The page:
THE BACKWARD GLANCE IN THE TEXT (vs. 1)
In the first two Chapters of this letter the writer had laid down the solid basis for the entire argument and for all the exhortations which follow in this letter. He had pointed out the greatness of the Son of God, his exaltedness over all creatures in heaven and on earth through the suffering of death. He is appointed of God as the one who will destroy him who had the grip of death upon all the sons, the brethren who must be led to glory. He is made like unto us in all things, sin excepted. We see him stand before us in the Gospel as the merciful and faithful high priest.
There is abundant reason why we should take a good look of faith and consider this high priest â”€as he is presented to us in the Old Testament Scriptures. Did not Moses, the Prophets and all the Psalms speak of him; did they not all speak of the sufferings to come upon him and the glory to follow? Must not the Christ suffer all these things and thus enter into his glory. Must not the Son of man be lifted up on the Cross and thus be lifted up on high at God’s right hand? (I Peter 1:1-12: Luke 24:26-27Luke 24:46; John 3:14) If Christ the anointed of God is so great, if the historical Jesus is so central and all-important, then surely we ought to give good heed and consider him a bit more in depth as portrayed and revealed to us in the Scriptures.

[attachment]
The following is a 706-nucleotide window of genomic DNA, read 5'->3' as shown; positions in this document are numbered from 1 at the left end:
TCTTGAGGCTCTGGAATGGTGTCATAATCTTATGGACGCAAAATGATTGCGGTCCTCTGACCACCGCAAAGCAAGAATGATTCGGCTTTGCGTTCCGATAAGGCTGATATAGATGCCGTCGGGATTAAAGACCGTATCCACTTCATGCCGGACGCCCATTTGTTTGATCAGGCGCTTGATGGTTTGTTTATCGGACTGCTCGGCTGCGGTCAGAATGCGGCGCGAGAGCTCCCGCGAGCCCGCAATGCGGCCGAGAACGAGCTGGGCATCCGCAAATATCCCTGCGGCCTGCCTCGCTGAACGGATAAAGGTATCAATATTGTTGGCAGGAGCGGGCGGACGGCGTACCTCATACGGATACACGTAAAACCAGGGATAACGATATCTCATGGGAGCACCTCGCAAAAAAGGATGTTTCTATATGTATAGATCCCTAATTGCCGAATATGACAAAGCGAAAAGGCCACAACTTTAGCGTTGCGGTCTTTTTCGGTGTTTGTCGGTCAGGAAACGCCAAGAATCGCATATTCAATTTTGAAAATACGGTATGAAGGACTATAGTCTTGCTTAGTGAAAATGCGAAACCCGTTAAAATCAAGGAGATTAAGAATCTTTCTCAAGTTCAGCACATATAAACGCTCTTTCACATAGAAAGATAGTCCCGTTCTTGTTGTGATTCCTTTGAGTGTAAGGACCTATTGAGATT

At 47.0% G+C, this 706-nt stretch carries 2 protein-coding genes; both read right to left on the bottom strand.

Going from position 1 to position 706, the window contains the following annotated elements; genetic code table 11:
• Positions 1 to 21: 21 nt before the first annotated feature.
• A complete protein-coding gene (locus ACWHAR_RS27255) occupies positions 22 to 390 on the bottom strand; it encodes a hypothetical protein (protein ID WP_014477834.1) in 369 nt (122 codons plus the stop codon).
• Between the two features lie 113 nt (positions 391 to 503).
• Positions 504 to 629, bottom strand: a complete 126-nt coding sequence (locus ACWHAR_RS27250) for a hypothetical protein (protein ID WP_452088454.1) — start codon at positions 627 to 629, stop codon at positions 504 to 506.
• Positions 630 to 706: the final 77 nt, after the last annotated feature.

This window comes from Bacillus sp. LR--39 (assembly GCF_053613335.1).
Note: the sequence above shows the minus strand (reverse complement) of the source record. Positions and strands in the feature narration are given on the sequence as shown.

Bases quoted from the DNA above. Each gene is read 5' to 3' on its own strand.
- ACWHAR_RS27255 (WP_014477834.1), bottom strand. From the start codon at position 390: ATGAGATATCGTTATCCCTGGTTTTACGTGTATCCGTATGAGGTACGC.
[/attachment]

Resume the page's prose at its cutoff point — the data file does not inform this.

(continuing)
Besides, the Hebrew believers are not sharers (metochoi) of some earthly benefits, an earthly land and privileges, but they are in a common possession of some heavenly calling, a heavenly hope which is extended into the world to come. And this world to come is not some mere “world tomorrow,” an earthly Utopia of peace on earth, but means that by means of the efficacious calling by the Holy Spirit we are now already come to the heavenly mount Zion, the city of the living God! (Hebrews 11:12-16; Hebrews 12:18-24) The status of the church, whether in the Old Testament in hope or in the New Testament in the risen, exalted and glorified Lord Jesus, is ever that we share in things heavenly. (Ephesians 2:6-10)